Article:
Made using the exacting standards of Old No. 7 Tennessee Whiskey, Single Barrel is also charcoal mellowed and matured in new charred white-oak barrels. But where Single Barrel rests makes all the difference. Since it’s placed in an area of the barrelhouse where the spirit enjoys a more intense fluctuation within the barrel, what emerges is a unique rich, robust whiskey.
After mellowing, the spirit is placed in new charred, white oak barrels.
Year after year, the seasonal change in temperatures has a unique effect on the whiskey within every barrel. Each summer, the heat causes the pores of the oak barrels to open up, allowing the whiskey to interact with the wood. Then with each winter's chill, the barrel contracts, forcing the whiskey out of the wood. As it moves in and out of the wood, the whiskey picks up an amber colour and many subtle flavours – like the caramelized sugars from the barrel’s charred interior. The truth is, every change in temperature, every drop in barometric pressure, every fluctuation in weather conditions has an effect on the taste of whiskey in the barrel.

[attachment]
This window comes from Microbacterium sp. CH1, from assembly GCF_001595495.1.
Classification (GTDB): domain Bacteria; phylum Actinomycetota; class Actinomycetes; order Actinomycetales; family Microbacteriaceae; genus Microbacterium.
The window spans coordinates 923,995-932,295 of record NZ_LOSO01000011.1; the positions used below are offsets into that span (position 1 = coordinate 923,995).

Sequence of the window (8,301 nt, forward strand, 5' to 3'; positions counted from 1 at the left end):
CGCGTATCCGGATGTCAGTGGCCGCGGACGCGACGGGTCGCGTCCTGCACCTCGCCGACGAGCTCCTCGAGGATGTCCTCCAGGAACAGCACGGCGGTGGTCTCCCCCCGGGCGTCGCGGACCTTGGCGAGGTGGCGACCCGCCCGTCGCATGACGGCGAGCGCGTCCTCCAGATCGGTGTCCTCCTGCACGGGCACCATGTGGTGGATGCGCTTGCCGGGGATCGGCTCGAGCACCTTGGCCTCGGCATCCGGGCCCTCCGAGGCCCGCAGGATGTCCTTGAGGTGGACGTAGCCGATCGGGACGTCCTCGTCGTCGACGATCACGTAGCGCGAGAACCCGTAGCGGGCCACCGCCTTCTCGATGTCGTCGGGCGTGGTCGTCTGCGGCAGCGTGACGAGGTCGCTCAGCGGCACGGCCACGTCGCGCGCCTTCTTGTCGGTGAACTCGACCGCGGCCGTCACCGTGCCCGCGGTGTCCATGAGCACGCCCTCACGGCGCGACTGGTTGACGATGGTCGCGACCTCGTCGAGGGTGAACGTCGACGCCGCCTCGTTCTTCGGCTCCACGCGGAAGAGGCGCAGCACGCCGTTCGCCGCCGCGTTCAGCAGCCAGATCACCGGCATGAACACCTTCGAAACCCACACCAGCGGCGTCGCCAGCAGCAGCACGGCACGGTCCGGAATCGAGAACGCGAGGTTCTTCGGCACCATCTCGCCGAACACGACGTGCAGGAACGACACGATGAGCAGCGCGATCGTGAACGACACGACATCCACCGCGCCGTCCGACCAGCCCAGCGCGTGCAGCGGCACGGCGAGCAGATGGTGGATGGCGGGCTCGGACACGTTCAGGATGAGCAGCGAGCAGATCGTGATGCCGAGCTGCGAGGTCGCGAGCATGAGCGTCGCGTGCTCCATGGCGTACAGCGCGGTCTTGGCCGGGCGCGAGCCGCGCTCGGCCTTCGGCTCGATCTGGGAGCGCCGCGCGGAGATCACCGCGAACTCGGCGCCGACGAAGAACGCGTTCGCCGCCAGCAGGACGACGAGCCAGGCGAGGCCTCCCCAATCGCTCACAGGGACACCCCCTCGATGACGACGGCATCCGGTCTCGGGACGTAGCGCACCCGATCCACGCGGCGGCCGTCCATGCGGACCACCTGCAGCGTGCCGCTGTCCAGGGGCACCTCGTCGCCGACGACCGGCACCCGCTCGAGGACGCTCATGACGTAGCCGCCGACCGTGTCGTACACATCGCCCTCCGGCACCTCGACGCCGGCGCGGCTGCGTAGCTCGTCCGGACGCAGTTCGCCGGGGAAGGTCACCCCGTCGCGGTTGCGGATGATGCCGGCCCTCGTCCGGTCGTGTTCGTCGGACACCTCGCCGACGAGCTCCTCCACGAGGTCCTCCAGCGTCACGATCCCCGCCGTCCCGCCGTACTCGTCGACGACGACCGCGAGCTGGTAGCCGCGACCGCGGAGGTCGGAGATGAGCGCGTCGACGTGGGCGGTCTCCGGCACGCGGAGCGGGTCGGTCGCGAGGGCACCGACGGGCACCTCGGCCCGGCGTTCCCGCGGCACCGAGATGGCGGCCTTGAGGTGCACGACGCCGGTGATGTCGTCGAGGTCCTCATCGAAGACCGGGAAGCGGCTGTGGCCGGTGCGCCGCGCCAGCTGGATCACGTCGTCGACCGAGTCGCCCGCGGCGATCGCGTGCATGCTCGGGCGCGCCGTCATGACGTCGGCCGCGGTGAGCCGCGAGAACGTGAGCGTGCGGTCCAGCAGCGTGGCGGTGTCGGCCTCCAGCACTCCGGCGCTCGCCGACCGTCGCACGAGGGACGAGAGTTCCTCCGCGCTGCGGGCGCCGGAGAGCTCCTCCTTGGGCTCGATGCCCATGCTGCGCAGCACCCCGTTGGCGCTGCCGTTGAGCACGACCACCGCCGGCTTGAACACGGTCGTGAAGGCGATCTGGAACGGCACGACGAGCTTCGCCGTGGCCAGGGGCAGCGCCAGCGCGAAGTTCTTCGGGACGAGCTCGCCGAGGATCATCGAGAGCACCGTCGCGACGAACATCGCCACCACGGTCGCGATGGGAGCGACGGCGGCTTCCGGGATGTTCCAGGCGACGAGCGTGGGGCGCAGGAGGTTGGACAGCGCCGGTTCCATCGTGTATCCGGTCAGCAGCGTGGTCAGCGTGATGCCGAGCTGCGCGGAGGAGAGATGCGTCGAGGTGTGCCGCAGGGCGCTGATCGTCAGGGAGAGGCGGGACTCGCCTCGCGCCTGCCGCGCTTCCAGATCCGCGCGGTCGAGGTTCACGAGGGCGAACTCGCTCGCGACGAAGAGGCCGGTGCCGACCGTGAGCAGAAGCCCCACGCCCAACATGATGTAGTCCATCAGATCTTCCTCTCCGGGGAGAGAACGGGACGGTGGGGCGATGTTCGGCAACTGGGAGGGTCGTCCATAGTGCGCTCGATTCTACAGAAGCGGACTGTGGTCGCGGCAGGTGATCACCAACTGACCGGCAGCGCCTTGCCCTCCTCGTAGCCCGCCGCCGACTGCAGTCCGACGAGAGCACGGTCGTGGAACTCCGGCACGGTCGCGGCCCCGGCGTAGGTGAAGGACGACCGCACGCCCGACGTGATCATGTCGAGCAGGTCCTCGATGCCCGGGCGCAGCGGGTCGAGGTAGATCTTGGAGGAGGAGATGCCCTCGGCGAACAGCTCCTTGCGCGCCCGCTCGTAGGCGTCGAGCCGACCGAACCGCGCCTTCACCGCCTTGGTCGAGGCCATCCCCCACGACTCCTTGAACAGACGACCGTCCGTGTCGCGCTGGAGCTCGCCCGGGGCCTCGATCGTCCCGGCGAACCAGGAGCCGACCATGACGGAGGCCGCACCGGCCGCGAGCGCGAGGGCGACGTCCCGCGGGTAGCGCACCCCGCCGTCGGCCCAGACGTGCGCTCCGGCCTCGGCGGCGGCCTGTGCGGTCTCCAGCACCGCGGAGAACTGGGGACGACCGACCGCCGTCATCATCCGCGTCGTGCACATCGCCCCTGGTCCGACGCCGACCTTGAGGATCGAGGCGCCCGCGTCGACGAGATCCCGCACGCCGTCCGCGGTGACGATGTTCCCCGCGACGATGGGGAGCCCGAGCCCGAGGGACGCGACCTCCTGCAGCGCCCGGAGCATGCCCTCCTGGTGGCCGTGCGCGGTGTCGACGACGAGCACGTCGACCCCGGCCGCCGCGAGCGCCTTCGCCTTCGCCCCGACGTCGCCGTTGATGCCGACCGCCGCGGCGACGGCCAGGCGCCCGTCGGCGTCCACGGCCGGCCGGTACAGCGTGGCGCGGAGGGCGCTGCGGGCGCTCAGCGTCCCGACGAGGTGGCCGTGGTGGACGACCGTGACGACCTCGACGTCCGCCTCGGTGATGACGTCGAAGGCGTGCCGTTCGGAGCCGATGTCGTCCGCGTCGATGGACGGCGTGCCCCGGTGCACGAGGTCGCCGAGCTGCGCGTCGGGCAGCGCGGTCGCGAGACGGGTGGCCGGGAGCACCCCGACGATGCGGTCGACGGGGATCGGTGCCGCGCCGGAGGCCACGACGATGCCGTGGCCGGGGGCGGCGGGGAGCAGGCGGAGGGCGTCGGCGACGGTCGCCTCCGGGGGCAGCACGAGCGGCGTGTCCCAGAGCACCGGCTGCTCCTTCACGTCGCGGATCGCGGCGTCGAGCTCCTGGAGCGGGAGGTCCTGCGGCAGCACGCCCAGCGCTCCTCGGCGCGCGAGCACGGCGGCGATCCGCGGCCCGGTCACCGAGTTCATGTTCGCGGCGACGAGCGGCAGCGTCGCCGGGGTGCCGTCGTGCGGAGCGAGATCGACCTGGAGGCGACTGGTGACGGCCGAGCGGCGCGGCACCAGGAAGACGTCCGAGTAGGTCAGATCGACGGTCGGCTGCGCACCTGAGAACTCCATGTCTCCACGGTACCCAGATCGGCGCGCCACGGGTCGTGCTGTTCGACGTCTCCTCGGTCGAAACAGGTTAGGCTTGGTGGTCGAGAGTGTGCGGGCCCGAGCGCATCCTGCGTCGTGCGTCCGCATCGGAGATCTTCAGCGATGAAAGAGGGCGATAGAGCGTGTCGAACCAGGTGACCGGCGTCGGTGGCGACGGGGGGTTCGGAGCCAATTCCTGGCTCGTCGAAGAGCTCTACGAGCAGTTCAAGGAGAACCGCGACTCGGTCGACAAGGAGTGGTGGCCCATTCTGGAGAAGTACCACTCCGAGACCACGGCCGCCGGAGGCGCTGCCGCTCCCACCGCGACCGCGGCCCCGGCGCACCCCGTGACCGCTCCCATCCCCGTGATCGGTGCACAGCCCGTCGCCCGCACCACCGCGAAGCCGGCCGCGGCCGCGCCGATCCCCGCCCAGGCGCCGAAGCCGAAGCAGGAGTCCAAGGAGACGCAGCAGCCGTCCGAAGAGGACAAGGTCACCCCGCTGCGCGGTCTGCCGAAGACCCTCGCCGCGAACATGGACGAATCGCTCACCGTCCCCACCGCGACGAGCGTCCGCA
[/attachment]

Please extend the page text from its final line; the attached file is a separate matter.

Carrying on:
The full, flavourful character and dark-amber colour of Jack Daniel's Single Barrel in large part is a result of where the whiskey rests in the barrel house.
Barrels with the potential to be Jack Daniel’s Single Barrel have been rested in the upper reaches of the barrelhouse. We call this area the “Angel’s Roost.” Here summer temperatures can easily reach over 100 degrees Fahrenheit, and in winter dip below freezing. These extremes cause the whiskey to move in and out of the barrel dramatically, resulting in the intense maturation needed to develop the unique character and flavours desirable in Jack Daniel’s Single Barrel.
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